Qattawi, with the School of Engineering, is the first woman in the United States to earn a Ph.D. in automotive engineering, and the only automotive engineering professor at UC Merced.
“The Emerging Scholars of the Year are a diverse group of standout scholars under the age of 40,” the magazine said. “Recognized for the uniqueness of their fields of study, as well as their commitment to service and teaching, these scholars represent some of the brightest minds in the nation.”
Qattawi joined the campus in 2015, after earning her degree at Clemson University. She studies innovative manufacturing processes for sheet metal so that car manufacturers don’t have to change expensive molds each time they make a new model. One way to do that is by folding the sheet metal origami-style.
“Professor Qattawi is a pioneer in her field. She has an inspiring enthusiasm for engineering education and mentoring, especially for students at UC Merced,” School of Engineering Dean Mark Matsumoto wrote in his nomination. “Her passion for engineering education — especially for topics related to automotive engineering — has provided her students with knowledge related to practical design problems faced by manufacturers, giving them a valuable advantage as they enter the job market or as they pursue advanced degrees.”
One of the aspects of working at UC Merced she most enjoys is working with students.
“The undergraduates are really excited to work in research,” said Qattawi, who is an instructor in the senior capstone engineering courses. She and her students work on 3-D printing and materials studies, examining methods of folding sheet metal and assuring it can bear the weight of the function it serves in the car.
Qattawi has introduced new courses in the fields of manufacturing processes and mechanical component design.
She is also a mentor for female students and women of color, and organizes and participates in activities and seminars for women in science, technology, engineering and math (STEM) fields, to encourage more women to pursue STEM degrees. She said the more female mentors there are for STEM students, the more it becomes normal to have women in those fields.
“I will always encourage the female students to speak up, to ask questions,” she said. “I have a few girls in my classes now, and sometimes they seem intimidated, or maybe they think they shouldn’t disagree or that their ideas will be unpopular. Don’t worry about that. Just have a seat at the table and get involved. Women can bring a whole different perspective to discussions, and that’s very important.”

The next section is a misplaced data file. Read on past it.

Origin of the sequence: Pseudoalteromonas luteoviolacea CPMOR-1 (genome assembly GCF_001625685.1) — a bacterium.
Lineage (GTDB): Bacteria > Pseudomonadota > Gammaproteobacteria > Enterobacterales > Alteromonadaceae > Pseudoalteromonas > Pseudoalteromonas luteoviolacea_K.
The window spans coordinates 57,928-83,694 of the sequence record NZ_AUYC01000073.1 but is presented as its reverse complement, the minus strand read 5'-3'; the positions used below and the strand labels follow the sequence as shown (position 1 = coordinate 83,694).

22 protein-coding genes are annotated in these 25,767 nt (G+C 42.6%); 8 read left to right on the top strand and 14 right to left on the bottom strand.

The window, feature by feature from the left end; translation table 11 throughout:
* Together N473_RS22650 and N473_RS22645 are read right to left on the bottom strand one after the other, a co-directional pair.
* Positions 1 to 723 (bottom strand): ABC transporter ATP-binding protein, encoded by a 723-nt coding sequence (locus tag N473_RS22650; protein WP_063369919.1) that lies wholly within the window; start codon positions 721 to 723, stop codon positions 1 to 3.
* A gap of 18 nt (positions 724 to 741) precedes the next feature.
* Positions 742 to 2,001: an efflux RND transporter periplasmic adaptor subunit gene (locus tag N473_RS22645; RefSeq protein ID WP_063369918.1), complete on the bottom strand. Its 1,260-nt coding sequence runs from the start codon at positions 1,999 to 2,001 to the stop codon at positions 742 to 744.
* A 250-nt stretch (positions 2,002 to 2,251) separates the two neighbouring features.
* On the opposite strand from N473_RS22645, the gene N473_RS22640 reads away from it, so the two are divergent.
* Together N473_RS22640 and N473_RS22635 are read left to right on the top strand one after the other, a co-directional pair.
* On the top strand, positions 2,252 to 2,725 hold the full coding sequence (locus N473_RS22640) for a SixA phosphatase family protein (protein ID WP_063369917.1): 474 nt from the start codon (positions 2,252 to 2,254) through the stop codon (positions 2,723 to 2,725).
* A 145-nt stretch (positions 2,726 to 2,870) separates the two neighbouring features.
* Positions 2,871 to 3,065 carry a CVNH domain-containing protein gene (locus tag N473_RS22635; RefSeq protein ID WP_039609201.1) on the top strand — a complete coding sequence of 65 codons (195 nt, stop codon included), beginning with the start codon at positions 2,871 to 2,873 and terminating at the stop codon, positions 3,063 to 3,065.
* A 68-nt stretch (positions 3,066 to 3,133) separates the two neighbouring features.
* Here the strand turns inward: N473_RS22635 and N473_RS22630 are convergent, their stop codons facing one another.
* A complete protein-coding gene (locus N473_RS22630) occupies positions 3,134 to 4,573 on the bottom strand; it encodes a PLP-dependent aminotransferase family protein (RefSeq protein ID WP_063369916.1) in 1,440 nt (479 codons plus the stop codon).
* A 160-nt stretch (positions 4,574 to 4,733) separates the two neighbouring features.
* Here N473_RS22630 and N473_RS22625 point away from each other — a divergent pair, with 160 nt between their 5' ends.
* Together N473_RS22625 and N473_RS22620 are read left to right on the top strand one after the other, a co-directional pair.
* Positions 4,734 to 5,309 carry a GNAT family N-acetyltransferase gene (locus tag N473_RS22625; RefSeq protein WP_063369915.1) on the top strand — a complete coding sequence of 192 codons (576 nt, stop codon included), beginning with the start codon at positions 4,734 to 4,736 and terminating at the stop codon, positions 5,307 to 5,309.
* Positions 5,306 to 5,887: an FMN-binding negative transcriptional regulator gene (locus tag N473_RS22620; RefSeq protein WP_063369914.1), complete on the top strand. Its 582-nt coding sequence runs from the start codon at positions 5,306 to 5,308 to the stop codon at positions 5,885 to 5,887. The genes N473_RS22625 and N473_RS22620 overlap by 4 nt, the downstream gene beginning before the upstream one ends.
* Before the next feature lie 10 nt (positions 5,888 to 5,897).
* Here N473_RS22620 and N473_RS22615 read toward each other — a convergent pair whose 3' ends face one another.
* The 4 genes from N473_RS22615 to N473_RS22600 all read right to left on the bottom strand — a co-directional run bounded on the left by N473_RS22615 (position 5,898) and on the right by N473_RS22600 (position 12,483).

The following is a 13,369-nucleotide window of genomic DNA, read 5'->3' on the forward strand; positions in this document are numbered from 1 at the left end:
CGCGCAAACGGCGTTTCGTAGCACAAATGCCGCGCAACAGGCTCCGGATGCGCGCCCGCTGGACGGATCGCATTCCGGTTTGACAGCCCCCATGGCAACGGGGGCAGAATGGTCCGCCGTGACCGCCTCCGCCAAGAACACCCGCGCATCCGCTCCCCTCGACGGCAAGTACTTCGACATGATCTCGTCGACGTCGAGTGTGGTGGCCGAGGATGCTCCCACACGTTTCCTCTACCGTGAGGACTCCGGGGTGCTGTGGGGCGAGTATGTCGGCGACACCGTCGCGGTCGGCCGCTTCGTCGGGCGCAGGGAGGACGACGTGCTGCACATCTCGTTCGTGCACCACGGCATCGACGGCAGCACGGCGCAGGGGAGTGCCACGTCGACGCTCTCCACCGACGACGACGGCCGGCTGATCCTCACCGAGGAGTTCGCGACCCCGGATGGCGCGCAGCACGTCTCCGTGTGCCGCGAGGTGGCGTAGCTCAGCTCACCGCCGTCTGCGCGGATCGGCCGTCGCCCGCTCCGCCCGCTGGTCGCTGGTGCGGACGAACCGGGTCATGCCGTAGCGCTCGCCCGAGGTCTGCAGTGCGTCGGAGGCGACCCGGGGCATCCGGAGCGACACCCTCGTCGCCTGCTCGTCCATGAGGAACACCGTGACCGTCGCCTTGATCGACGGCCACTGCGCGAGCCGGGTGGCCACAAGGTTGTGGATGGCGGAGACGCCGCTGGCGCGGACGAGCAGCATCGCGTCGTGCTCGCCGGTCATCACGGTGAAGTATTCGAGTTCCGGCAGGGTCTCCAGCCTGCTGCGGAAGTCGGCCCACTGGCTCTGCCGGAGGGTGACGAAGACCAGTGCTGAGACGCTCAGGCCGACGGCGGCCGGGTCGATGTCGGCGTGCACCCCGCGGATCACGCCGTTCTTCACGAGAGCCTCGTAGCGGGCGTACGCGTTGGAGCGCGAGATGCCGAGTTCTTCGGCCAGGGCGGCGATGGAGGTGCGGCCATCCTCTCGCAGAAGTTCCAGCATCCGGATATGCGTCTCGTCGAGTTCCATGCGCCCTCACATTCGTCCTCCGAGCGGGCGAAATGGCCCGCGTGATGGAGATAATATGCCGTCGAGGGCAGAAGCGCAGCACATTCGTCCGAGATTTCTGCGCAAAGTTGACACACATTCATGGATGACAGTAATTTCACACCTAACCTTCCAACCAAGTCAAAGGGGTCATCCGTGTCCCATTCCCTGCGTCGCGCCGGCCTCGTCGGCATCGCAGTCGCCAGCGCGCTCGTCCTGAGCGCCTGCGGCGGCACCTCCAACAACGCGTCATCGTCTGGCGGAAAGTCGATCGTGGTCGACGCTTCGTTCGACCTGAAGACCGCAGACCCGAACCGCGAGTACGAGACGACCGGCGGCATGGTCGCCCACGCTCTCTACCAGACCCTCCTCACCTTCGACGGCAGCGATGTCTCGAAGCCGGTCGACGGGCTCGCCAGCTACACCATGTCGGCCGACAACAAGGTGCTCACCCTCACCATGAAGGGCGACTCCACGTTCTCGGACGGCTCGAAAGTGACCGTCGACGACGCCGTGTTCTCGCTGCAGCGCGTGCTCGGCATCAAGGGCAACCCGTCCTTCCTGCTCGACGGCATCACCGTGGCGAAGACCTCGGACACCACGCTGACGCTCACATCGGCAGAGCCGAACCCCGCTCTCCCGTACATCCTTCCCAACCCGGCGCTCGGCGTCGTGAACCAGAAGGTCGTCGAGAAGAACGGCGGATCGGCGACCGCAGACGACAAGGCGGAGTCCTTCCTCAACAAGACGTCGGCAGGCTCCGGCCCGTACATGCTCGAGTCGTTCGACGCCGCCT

She’s working on an outreach program for younger students to teach them about 3-D printing.
Qattawi was also named a recipient of a grant through the University of California Institute for Mexico and the United States (UC MEXUS) and El Consejo Nacional de Ciencia y Tecnología (CONACYT) program that supports teams of UC and Mexican researchers in basic and applied collaborative research, instructional development, and public service and education projects that apply to public issues. She and her fellow researcher from Mexico are working to characterize nickel-based alloy components.
Qattawi was also named a Hellman Fellow for 2016, along with fellow professors Dalia Magana, Gregory Wright, Mariaelena Gonzalez, Venkattraman Ayyaswamy, Ramedra Saha, Shilpa Khatri and Emily Moran. The fellowship program supports promising junior faculty members as they work to establish themselves.
And if she wasn’t busy enough, Qattawi is also involved with the Society of Automotive Engineers (SAE) student chapter at UC Merced. She helped shape the club from scratch, providing on-site feedback on students’ designs and activities. The SAE student chapter at UC Merced is thriving and is scheduled to participate in the 2017 SAE Formula competition with an electrical-car configuration.
“I am incredibly proud that Professor Qattawi has been named an Emerging Scholar by Diverse: Issues in Higher Education,” Vice Provost and Graduate Dean Marjorie Zatz said. “UC Merced seeks to be a trailblazer in promoting STEM diversity, especially in graduate education, and her unfailing dedication to her research and mentorship is inspiring to us all. More importantly, she is an excellent role model for all women who aspire to succeed and lead in STEM fields.”